From MariAn Gail Brown, CT Post:
Paul Carroccio will put 178.8 miles under his wheels today, driving from Vermont to Bridgeport to see Neil Young at the Webster Bank Arena.
Road trips are part of Americana, and Carroccio admits he’s addicted to Young’s music, always has been, and as soon as he heard tickets were going on sale for Young’s North American tour with Crazy Horse and Patti Smith, he was sold.
The first thing he did was phone a friend who works in Bridgeport and demand he purchase four tickets for each of them and their wives. Then Carroccio made sure he had reservations.
After all, the last thing out-of-town concertgoers want to do after they’ve plunked down big bucks for tickets, traveled close to four hours (if there’s no traffic), is to arrive hungry and not knowing where to go for a good meal or drink before the show.
Carroccio’s name is but one of dozens of names in Ashleigh Bella’s reservation book at the Barnum Publick House in downtown Bridgeport.
“Our business always goes up when there’s a big name at the Arena,” Bella says. How much? “From the way things look so far, with our reservations, for a Tuesday night, our business will be up at least 70 percent. So, we’re doubling our staff with two extra servers, an extra bartender and an extra hostess.”
A check through the reservation log shows a lot of names of Barnum Publick House patrons with out-of-state area codes from New Jersey, Massachusetts, Vermont, New York and even Maryland.
A few blocks away, at Two Boots, Roberta Pettit, general manager of the Cajun/Italian restaurant named after the boot of Louisiana and Italy, says customers with tickets to the concert and those wishing they had a set will be treated to nonstop Young and Smith music piped through the restaurant all day and well into the evening, even after the concert ends.
“We’ve put together a playlist of their songs to dine by,” Pettit says, and “since we’re a Cajun-influenced place, every Tuesday is always Fat Tuesday, so we’ll have half priced jambalayas with spicy andouille sausage, creole marinated chicken and tasso, which is a Cajun ham. And drinks will be half price, too.”
When Cirque De Soleil was in town, the restaurant catered to the company’s work crew, sending over platters of jambalayas. In honor of Young’s appearance in Bridgeport, Pettit says, she’s working on a special drink with Too Boots’ bartender Kim DeAcutis.
“We’re going to call it the ‘Cinnamon Girl’ martini” Pettit says, adding that it will be something refreshing, wintry that makes you think of the holidays and gives you a feeling of “being upbeat” for the season,” Pettit says. “It ought to be something obviously with cinnamon in it, cinnamon schnapps, Bailey’s [Ice Cream] and either rum or vodka.”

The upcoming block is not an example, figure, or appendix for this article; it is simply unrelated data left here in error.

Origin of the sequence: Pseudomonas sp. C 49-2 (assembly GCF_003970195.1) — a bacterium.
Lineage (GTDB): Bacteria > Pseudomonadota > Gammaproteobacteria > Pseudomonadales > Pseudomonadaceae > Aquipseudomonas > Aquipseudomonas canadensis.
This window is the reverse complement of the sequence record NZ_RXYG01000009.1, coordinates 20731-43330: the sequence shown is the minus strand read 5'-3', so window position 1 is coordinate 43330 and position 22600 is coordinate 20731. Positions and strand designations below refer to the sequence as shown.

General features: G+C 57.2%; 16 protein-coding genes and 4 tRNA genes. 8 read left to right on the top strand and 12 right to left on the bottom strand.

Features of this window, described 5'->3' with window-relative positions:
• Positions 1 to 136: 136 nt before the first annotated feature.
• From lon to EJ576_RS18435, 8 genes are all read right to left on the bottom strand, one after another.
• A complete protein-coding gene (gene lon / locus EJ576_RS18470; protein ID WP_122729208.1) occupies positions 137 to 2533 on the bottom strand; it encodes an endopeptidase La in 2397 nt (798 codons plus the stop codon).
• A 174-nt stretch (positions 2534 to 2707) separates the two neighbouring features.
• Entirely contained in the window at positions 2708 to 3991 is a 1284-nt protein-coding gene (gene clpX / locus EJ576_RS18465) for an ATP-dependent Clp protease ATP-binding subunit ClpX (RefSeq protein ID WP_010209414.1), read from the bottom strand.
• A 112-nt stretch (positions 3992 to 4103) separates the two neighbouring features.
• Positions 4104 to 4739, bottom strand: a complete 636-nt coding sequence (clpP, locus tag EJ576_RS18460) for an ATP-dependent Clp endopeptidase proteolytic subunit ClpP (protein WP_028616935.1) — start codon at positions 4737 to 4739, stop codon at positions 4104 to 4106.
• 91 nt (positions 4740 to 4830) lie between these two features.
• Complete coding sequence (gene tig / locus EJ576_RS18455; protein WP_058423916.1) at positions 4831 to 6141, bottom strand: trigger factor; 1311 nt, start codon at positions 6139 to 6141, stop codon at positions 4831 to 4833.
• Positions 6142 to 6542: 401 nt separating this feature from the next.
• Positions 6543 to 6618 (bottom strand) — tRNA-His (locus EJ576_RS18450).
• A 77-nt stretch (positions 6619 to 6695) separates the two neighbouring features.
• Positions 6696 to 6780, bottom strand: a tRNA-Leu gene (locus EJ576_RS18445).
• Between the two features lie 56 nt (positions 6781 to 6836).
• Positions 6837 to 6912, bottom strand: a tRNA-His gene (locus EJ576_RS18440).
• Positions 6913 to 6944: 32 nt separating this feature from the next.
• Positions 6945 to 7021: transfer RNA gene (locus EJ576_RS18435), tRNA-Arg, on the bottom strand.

Hugo Marin inhales the aroma.
“It smells like a delicious oatmeal cookie,” he says. “This is very good,” he says, after a couple of sips. “It’s smooth, easy going. You don’t taste the alcohol in it.”
Tom Ammon, an expert on the design of high-end timepieces, from the Black Rock section of Bridgeport, who is seated next to Marin at Too Boots wishes he had tickets to see Young and Smith.
“I wanted to go, and I did try to get tickets,” Ammon says. “This being the holiday season, I’m working seven days a week and there’s no way I could make that concert in time.”
High profile concerts like Young and Rush (which by the way, backed up traffic on Interstate 95 in both directions as well as the Route 8/25 almost to Bridgeport’s town line with Trumbull) have an upside for Bridgeport.
“They bring more people into downtown. It brings more people here for dinner and to spend money,” Ammon says. “It’s one of the smart things that you see Bridgeport doing as it gentrifies, which is bringing more affluent people here to see the upsides of this city, the culture amenities.”
Michael Moore, president of the Downtown Special Services District, which is funded by a tax assessment paid by merchants in Bridgeport’s hub, says that while it’s difficult to quantify in dollars how much business goes up when there’s a big act at the Arena at Harbor Yard, his organization believes “there’s a visible difference” in downtown Bridgeport.
“The amount of foot traffic increases throughout the downtown. And the faces you see, they aren’t the regular faces and they aren’t people who know what’s where in the downtown,” Moore says. For that reason, starting last February, the DSSD enlisted “ambassadors” volunteers “who act as guides directing people to and from parking areas, to restaurants and to the Arena if they are headed there on foot.”